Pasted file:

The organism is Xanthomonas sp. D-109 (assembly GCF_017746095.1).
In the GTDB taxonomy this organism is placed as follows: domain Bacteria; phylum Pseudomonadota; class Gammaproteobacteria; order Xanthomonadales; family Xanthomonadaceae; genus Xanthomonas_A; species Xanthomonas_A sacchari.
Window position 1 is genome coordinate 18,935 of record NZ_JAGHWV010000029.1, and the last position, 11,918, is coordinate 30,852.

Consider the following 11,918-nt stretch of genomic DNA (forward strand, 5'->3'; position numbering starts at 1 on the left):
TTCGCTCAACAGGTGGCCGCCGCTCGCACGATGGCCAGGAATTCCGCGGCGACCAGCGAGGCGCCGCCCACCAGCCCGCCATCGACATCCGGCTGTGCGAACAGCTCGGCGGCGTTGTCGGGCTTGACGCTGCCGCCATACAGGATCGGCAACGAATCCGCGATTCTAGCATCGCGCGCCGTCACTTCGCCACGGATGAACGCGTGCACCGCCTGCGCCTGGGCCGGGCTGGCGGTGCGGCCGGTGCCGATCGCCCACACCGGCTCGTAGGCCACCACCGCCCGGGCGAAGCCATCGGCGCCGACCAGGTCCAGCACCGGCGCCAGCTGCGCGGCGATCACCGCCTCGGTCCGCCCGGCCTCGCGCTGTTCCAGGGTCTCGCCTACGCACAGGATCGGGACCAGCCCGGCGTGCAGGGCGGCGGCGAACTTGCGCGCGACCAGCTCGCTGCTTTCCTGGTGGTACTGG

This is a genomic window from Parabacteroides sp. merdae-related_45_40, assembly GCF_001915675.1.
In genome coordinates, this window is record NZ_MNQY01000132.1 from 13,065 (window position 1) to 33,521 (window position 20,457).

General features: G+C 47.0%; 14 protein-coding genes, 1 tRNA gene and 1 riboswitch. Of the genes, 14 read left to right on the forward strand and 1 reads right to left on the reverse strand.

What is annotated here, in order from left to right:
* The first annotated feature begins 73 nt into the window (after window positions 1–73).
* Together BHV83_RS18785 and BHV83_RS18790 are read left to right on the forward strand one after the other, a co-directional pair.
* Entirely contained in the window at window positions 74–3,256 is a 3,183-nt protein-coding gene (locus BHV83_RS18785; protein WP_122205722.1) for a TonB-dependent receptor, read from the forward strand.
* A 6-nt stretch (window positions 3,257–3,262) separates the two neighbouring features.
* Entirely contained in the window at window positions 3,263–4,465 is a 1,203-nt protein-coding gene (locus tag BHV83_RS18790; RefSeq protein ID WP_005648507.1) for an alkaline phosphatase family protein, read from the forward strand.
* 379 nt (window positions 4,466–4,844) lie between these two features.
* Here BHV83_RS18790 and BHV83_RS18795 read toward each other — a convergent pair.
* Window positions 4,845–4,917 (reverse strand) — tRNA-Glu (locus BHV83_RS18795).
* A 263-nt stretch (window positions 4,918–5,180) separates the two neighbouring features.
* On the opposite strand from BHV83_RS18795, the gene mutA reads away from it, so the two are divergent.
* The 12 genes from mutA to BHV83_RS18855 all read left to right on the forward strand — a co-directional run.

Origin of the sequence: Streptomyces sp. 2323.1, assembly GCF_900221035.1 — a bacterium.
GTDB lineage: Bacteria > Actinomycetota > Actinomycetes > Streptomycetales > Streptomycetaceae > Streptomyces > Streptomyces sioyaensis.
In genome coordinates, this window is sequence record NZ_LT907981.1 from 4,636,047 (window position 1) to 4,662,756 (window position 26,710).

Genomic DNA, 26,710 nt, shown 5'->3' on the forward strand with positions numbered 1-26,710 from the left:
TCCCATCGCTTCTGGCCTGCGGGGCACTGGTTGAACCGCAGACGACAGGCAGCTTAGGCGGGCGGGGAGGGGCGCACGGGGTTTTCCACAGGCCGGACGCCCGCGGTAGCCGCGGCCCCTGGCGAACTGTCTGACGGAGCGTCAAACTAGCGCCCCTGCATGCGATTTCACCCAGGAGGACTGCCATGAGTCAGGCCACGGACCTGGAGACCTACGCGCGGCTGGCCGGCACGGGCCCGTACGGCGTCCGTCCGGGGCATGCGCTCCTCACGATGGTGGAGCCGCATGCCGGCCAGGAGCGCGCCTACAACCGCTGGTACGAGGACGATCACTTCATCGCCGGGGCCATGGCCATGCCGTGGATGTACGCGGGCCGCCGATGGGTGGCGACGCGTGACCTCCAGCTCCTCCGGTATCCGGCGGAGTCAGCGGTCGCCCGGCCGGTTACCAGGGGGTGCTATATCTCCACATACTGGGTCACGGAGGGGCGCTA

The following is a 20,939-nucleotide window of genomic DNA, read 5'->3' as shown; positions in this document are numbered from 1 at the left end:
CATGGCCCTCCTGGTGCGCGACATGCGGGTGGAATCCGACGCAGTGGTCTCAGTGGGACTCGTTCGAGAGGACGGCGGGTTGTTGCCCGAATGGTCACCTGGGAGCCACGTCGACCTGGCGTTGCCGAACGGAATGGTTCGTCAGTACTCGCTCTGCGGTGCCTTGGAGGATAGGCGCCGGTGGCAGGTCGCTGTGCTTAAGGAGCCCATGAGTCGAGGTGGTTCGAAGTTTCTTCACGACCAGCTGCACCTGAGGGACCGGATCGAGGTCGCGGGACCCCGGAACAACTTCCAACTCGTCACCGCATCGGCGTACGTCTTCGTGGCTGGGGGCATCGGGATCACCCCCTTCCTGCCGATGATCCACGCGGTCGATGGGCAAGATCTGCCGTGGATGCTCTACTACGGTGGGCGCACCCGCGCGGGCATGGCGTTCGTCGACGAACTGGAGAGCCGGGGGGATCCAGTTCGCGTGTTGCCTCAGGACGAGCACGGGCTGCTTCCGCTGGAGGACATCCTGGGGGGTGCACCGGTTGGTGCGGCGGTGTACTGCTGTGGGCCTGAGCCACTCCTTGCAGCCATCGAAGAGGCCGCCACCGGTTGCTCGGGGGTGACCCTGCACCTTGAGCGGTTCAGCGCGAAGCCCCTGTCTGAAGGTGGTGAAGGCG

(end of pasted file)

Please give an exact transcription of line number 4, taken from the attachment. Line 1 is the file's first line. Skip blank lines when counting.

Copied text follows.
Consider the following 11,918-nt stretch of genomic DNA (forward strand, 5'->3'; position numbering starts at 1 on the left):